Publications

Allison M, Jensky N, Marshall SJ, Bertoni A. Cushman, M. Sedentary behavior is associated with adiposity-associated inflammation: the multi-ethnic study of atherosclerosis. Am J Prev Med 2012;42(1).

Carlson JA, Sallis JF, Ramirez ER, Patrick K, Norman GJ. Physical activity and dietary behavior change in internet-based weight loss interventions: comparing two multiple-behavior change indices. Prev Med. (in press).

Carlson JA, Sallis JF, Wagner N, Calfas KJ, Patrick K, Groesz LM, Norman, GJ. Brief physical activity-related psychosocial measures: reliability and construct validity. J Phys Act Health. (in press)

Millstein RA, Strobel J, Kerr J, Sallis JF, Norman GJ, Durant N, Harris, S, Saelens, B. Home, school, and neighborhood environmental factors and youth physical activity. Pediatr Exerc Sci. (in press).

Roesch, SC, Norman, GJ, Merz, E, Sallis, JF, Patrick, K. Longitudinal measurement invariance of psychosocial measures in physical activity research: An application to adolescent data. J Appl Soc Psychol. (in press).

Rosenberg DE, Kerr J, Norman GJ, Patrick K, Calfas KJ, Sallis JF. Promoting walking among older adults living in retirement communities. J Aging Phys Act. (in press).

Carlson, JJ, Eisenmann, JC, Norman, GJ, Ortiz, KA, Young, PC. Dietary fiber and nutrient density are inversely associated with the metabolic syndrome in U.S. adolescents. J Am Dietetic Assoc 2011;111:688–95.

Fowler JH, Settle JE, Christakis NA. Correlated genotypes in friendship networks, Proc Natl Acad Sci 2011;108(5):1993–1997. PMCID: 3033315.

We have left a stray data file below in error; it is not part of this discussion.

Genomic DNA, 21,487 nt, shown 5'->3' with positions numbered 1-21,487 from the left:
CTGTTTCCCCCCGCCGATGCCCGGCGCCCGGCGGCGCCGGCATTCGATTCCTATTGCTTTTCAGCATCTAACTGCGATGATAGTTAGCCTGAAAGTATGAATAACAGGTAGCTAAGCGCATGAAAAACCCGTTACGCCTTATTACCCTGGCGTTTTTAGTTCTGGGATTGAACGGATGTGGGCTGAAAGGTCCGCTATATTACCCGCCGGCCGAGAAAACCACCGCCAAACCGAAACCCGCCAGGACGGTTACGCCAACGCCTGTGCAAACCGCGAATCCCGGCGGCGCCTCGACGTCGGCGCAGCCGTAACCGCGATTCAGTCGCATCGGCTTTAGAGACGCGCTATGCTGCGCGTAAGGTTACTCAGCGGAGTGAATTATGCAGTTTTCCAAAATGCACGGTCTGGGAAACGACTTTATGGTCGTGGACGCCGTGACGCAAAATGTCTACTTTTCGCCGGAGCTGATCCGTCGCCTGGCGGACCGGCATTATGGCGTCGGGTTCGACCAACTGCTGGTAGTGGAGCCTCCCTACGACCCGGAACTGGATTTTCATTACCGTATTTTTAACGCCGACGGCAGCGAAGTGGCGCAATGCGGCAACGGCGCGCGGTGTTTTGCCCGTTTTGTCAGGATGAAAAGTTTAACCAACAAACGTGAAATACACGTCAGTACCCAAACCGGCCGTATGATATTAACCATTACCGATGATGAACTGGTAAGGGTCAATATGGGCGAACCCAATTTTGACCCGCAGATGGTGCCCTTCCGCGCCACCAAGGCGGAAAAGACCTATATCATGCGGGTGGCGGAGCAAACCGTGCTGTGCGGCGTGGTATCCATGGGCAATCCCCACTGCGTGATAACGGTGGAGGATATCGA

Hill L, Baird S, Rybar J, Patrick K, Coimbra R.  Road safe seniors:  screening for age-related driving disorders in inpatient and outpatient settings. J Safety Res 2011;42(3):165-9.

Huang JS, Gottschalk M, Norman GJ, Calfas KJ, Sallis JF, Patrick K. Compliance with behavioral guidelines for diet, physical activity and sedentary behaviors is related to insulin resistance among overweight and obese youth. BMC Research Notes 2011;4:29. doi:10.1186/1756-0500-4-29.

Linke, SE, Gallo, L, Norman, GJ. Attrition and adherence rates of sustained vs. intermittent exercise interventions. Ann Behav Med 2011;42:197–209.

Maniccia DM, Davison KK, Marshall SJ, Manganello JA, Dennison BA. A meta-analysis of interventions that target children's screen time for reduction. Pediatrics 2011;128(1):e193-210.

Marshall SJ, Ramirez E. Reducing sedentary behavior: a new paradigm for physical activity promotion. Am J Lifestyle Med 2011;5: 518–30. DOI: 10.1177/1559827610395487.

Patrick, K, Calfas, KJ, Norman, GJ, Zabinski, MF, Sallis, JF, Rock, CL, Dillon, LW. Dietary and physical activity outcomes in a twelve-month web-based intervention for overweight men. Ann Behav Med 2011;42:391–401.